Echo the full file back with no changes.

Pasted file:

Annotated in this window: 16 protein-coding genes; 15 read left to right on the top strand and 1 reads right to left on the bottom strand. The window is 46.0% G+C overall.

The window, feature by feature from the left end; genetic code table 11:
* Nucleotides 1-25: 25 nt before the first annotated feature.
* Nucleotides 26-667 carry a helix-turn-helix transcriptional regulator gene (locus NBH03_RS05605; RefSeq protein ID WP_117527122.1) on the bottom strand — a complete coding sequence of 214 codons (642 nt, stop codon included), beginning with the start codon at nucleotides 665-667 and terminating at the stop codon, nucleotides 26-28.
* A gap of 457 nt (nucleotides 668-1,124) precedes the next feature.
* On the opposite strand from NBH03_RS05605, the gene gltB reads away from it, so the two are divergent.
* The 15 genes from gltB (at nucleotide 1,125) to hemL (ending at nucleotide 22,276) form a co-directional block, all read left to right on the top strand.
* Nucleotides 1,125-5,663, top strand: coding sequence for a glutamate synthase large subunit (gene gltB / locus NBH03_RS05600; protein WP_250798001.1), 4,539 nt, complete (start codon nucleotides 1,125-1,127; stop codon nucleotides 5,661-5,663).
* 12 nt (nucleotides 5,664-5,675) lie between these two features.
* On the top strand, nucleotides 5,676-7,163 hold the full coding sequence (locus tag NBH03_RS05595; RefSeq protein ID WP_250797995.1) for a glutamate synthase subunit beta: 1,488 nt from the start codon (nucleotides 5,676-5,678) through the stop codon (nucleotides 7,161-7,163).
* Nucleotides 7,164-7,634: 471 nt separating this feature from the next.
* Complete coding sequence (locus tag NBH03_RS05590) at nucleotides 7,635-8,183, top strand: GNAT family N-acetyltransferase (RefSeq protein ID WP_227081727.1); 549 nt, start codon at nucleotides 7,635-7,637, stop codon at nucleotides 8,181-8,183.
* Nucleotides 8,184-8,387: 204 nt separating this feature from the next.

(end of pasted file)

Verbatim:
Annotated in this window: 16 protein-coding genes; 15 read left to right on the top strand and 1 reads right to left on the bottom strand. The window is 46.0% G+C overall.

The window, feature by feature from the left end; genetic code table 11:
* Nucleotides 1-25: 25 nt before the first annotated feature.
* Nucleotides 26-667 carry a helix-turn-helix transcriptional regulator gene (locus NBH03_RS05605; RefSeq protein ID WP_117527122.1) on the bottom strand — a complete coding sequence of 214 codons (642 nt, stop codon included), beginning with the start codon at nucleotides 665-667 and terminating at the stop codon, nucleotides 26-28.
* A gap of 457 nt (nucleotides 668-1,124) precedes the next feature.
* On the opposite strand from NBH03_RS05605, the gene gltB reads away from it, so the two are divergent.
* The 15 genes from gltB (at nucleotide 1,125) to hemL (ending at nucleotide 22,276) form a co-directional block, all read left to right on the top strand.
* Nucleotides 1,125-5,663, top strand: coding sequence for a glutamate synthase large subunit (gene gltB / locus NBH03_RS05600; protein WP_250798001.1), 4,539 nt, complete (start codon nucleotides 1,125-1,127; stop codon nucleotides 5,661-5,663).
* 12 nt (nucleotides 5,664-5,675) lie between these two features.
* On the top strand, nucleotides 5,676-7,163 hold the full coding sequence (locus tag NBH03_RS05595; RefSeq protein ID WP_250797995.1) for a glutamate synthase subunit beta: 1,488 nt from the start codon (nucleotides 5,676-5,678) through the stop codon (nucleotides 7,161-7,163).
* Nucleotides 7,164-7,634: 471 nt separating this feature from the next.
* Complete coding sequence (locus tag NBH03_RS05590) at nucleotides 7,635-8,183, top strand: GNAT family N-acetyltransferase (RefSeq protein ID WP_227081727.1); 549 nt, start codon at nucleotides 7,635-7,637, stop codon at nucleotides 8,181-8,183.
* Nucleotides 8,184-8,387: 204 nt separating this feature from the next.